“Event ‘Think hybrid’ was an eye-opener for many companies”.
“We are not going to allow invitees to attend our physical events digitally, then in the long run no one will show up anymore…”. This statement was heard during a session with event organisers and venue owners, and no, it didn’t come from an event manager counting down his days to retirement, but from a young fresh venue operator.
I didn’t want to respond right away, because I was curious about the others’ reactions. Would he get acclaim? Or would they disagree? So I was delighted to hear that his fellow event managers, who did have many questions about the approach to hybrid events, rather pointed out the short-sightedness of his remark. “The demand for online participation is coming anyway now that event participants have become used to it,” said one.
“Have you thought about the extra reach you will have with participants who don’t go to physical events anyway?”, said another. Another eloquent lady with a slight Dutch accent reminded him of the extra online experience options you can offer to customers.
BACK TO NORMAL
I honestly felt a bit sorry for the young man who had made the original comment, he had definitely not expected to get these remarks. I spoke to him afterwards. It turned out that he really didn’t know how to organise a hybrid event and who to contact, and that he couldn’t see the wood for the trees. And for months he had been so looking forward to physical live events, the “back to normal”, that he tried to shake off the thought of hybrid events as much as possible.
Granted, hybrid events, it’s a catch-all term and it’s hugely important to apply the hybrid concept to perfection, from save-the-date to final replay of the digital content. If not, it becomes a mess resulting in unfulfilled expectations and dissatisfied participants.
Therefore, it’s crucial to start by properly mapping out your objectives, target audience, content and look & feel. Only then decide on the form of event: fully physical, fully digital, or some form of hybrid.
After much research, testing and interviews with market players, we at Sylvester arrived at three hybrid concepts: Physical First (base is physical but with a range of digital extensions), Digital First (base is online but with a limited relevant physical audience, and finally Best of Both (two tracks similar but not the same).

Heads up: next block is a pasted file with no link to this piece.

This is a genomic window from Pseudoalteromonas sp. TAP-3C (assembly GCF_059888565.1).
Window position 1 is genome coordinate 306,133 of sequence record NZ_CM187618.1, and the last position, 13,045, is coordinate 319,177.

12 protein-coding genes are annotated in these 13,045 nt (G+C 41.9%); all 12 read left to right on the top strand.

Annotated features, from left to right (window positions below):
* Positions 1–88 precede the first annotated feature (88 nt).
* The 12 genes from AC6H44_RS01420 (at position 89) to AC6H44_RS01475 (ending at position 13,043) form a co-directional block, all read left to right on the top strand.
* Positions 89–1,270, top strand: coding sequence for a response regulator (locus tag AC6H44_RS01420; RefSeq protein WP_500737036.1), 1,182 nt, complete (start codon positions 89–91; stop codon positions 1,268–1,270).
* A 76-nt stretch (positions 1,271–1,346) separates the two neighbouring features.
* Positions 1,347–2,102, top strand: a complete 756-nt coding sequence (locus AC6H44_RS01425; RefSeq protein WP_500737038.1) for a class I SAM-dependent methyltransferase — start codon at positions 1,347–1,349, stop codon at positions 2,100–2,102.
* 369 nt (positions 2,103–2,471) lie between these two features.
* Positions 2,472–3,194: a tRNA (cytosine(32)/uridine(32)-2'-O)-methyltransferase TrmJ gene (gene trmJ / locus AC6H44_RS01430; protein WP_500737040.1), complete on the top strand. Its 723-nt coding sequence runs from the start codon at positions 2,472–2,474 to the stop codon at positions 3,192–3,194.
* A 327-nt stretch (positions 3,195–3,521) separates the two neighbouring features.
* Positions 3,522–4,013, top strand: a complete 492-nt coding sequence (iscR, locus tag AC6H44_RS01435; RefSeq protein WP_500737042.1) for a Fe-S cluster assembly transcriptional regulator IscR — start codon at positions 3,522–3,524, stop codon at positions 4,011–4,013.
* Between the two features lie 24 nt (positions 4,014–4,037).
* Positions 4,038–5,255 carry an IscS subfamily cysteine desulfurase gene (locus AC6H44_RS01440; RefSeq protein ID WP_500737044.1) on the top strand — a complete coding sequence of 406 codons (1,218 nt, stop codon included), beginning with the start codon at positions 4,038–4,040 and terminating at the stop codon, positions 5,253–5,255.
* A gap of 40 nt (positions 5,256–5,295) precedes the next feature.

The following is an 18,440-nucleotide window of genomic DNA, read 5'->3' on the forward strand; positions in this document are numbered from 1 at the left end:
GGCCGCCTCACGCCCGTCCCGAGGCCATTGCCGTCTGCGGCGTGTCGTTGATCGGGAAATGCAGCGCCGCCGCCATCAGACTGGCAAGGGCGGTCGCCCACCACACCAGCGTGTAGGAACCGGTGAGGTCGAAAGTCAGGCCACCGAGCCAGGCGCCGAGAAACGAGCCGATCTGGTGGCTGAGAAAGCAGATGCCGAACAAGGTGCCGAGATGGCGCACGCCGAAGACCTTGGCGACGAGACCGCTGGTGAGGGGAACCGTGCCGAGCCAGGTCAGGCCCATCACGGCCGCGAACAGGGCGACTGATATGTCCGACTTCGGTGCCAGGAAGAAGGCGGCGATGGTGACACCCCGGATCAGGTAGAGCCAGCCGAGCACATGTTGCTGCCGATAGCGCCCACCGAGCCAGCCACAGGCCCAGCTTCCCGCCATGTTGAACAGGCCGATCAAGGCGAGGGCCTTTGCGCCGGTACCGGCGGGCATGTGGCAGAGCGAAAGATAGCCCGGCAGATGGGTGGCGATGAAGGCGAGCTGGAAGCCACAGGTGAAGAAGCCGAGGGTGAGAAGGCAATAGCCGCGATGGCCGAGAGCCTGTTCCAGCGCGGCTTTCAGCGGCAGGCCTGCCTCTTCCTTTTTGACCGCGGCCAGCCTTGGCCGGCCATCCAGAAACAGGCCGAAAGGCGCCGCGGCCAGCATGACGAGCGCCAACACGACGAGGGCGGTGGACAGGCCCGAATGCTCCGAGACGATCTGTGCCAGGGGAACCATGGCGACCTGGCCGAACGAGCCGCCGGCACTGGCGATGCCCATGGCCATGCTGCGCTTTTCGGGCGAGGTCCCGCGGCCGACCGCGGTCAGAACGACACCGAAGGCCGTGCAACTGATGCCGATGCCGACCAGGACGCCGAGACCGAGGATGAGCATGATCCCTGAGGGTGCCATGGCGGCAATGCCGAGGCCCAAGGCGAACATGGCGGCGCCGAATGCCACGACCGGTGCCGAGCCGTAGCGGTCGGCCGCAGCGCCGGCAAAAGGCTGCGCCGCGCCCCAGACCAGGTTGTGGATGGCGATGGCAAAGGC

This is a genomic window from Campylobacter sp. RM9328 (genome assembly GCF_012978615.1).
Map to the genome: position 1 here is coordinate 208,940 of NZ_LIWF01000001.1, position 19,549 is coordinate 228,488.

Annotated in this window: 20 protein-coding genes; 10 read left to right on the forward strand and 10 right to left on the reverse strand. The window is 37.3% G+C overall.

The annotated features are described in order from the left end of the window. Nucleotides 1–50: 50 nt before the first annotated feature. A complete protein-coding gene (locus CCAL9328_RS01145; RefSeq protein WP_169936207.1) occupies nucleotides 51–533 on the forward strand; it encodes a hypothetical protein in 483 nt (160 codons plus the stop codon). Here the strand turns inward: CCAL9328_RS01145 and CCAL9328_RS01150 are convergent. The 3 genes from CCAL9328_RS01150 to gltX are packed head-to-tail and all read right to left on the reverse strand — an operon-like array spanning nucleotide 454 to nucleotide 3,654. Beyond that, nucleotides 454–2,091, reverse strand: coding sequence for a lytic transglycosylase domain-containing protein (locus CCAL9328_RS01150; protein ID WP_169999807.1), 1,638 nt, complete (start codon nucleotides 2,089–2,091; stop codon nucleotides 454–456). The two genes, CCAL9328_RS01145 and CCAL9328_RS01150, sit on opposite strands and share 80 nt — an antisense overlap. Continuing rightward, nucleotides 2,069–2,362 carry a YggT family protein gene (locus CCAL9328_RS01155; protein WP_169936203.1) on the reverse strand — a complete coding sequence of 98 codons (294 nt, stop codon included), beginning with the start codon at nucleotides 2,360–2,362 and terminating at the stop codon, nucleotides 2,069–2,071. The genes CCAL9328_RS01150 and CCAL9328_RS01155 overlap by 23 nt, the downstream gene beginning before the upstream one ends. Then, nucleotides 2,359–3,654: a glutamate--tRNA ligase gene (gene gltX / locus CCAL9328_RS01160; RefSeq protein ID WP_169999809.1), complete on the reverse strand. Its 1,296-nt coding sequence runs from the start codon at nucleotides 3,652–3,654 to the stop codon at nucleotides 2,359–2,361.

It sounds simple, but the success of these concepts is determined by the tailor-made elaboration, from save-the-date to final thank-you mail.
A fortnight ago, together with PFL and Easyfairs, we organised our own full hybrid expertise event on hybrid events. From the many reactions afterwards, we noticed that this was an eye-opener and refresher for many participants. And here again: almost as many participants came afterwards to watch or review the event as the 200 who followed it live. And with impressive view rates: 88% for those who attended live, and still 65% for those who only participated afterwards. In short: we would never have achieved this with a physical event.
To have no misunderstanding: Physical ‘live’ events are not dead, not by any means. For fun and entertainment, it’s the first choice. But for anything whose purpose is information transfer and knowledge sharing (even as part of a physical event), an online or hybrid form lends itself best.
Moreover, physical or online or hybrid is not a choice of the organiser or the agency alone: with regard to a digital or hybrid offering, the cork is out of the bottle. As with teleworking and video meetings, everyone has been able to experience the benefits of participating in online events. The recent survey (May 2021) by AP Hogeschool Antwerp further confirms this. Most are looking forward to live physical events – me too, logically – but two in three are totally ready for online participation in the future. Avoiding travel and saving time are their biggest motives. Ecological benefits also stand out.
In short, the event world is becoming more exciting than ever. As a marketing and communication tool, the event is gaining in power and impact. Let us therefore seize all opportunities, and go for it full throttle.